If at all possible, start with md RAID1 right away. If need be, set up a single hard-drive as a RAID1 member. You can then add a second drive and get the redundancy without even rebooting (provided your hardware supports hot-plugging). Even resizing a RAID/LVM partition is fairly straightforward. But turning a regular install into a RAID1 install sounds like trouble (I've never tried).
I didn't know it was possible to configure a 1 drive RAID 1... Well, maybe that's dumb, but I'd prefer to get the 2 drive on the same time, so that they'll be fresh. In the meanwhile I'll use a 500 GB drive.
As to hardware, a budget silent file/BT server is pretty much an Atom unless you want ECC RAM. I don't know what a "DNLA server for a PS3" requires but, if an Atom can't cut it, your old computer might not cut it either (or at least no without yet another upgrade to handle video compression).
Well, I don't really agree. Having a DLNA (or UPnP) server means to have to transcode sometimes the videos so that they might be readable by the client (here, the PS3), and it requires CPU horsepower, which the Atom platform lacks unfortunately.
Your idea of salvaging a used computer is laudable but consider the price of the parts you're considering and compare that to a the price of a D510MO (motherboard, CPU and fanless heatsink are all included in that price). Some Atom boards take power directly from a brick if you don't want to buy a fanless PSU or a case that comes with one.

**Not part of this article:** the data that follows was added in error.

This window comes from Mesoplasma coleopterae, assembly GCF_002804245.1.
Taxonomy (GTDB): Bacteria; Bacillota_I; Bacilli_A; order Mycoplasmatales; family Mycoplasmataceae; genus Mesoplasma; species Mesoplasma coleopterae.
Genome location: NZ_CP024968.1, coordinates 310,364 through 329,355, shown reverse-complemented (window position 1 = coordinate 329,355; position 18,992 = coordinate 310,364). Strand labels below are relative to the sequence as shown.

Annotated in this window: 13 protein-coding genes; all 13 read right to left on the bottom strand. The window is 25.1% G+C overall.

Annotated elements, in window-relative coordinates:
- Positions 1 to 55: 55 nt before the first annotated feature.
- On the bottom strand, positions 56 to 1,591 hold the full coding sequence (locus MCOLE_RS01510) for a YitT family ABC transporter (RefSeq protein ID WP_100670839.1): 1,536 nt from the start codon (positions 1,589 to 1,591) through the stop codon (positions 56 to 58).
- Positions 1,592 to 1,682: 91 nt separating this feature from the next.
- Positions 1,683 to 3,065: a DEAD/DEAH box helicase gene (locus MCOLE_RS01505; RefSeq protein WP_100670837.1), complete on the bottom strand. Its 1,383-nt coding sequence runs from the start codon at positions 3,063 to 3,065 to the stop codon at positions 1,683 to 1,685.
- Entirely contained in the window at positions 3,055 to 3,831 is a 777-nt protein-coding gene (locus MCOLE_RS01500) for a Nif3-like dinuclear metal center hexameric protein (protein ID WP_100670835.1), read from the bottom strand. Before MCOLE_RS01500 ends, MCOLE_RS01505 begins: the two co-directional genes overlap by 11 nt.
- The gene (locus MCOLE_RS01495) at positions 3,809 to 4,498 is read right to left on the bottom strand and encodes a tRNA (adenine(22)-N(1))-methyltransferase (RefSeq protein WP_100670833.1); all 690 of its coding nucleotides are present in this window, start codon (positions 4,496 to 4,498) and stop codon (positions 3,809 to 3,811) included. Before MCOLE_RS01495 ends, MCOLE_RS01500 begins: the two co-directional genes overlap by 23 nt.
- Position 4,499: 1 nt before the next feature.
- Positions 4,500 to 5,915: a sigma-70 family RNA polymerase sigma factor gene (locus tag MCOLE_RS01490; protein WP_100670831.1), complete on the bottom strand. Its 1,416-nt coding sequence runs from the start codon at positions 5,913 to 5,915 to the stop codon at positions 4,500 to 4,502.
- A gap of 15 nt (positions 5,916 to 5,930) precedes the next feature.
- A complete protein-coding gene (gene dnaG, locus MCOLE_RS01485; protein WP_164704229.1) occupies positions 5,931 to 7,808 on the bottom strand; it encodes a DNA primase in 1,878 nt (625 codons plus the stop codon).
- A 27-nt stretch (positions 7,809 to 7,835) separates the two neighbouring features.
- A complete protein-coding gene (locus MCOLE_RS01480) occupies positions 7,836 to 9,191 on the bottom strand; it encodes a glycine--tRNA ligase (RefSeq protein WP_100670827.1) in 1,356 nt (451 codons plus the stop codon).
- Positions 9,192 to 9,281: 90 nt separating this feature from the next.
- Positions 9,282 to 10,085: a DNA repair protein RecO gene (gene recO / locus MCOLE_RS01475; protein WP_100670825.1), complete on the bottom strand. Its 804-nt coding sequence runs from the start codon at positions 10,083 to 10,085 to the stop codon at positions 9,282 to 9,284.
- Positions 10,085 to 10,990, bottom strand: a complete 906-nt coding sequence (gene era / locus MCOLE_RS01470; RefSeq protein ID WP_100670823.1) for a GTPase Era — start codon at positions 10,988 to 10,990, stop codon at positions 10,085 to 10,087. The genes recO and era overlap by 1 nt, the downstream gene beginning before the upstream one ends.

If you need some kind of graphical horsepower for your application, you could buy an old-generation Atom/Ion or possibly a dedicated card that handles video compression in hardware.
If I go for a D510MO (which I considered a few months ago) I'll still have to go for the PSU so I'll have to pay more for something that is not as powerful. And will the MoBos with integrated PSU be able to handle the RAID and possible evolutions? I'm afraid not, it' usually sized for a 1 Atom + 1 hard drive + 1 optical drive usage.
Consider also how cheap nicer low-power gear is. The Proliant Microserver has a somewhat noisy fan (at stock speeds anyway) but it shouldn't be too hard for you to change it if you're into DIY. You get very low power consumption (lower than a current-gen Atom with integrated graphics according to my UPS), ECC RAM support (claimed, not tested), a slow CPU that still beats Atoms, a halfway decent low-power graphical subsystem, a decent NIC and, last but not least, 4 hotplug bays for 3.5'' hard-drives, all in a well-designed small case. Plus an HP warranty. It would of course cost you more than silencing your old computer but how much better would that be as a server!
That's indeed an interesting one.
I'm all for re-using old gear but only with cheap parts. Or better yet: really cheap, second-hand parts!
I agree. But (except for second hand), the cheap parts are usually not quite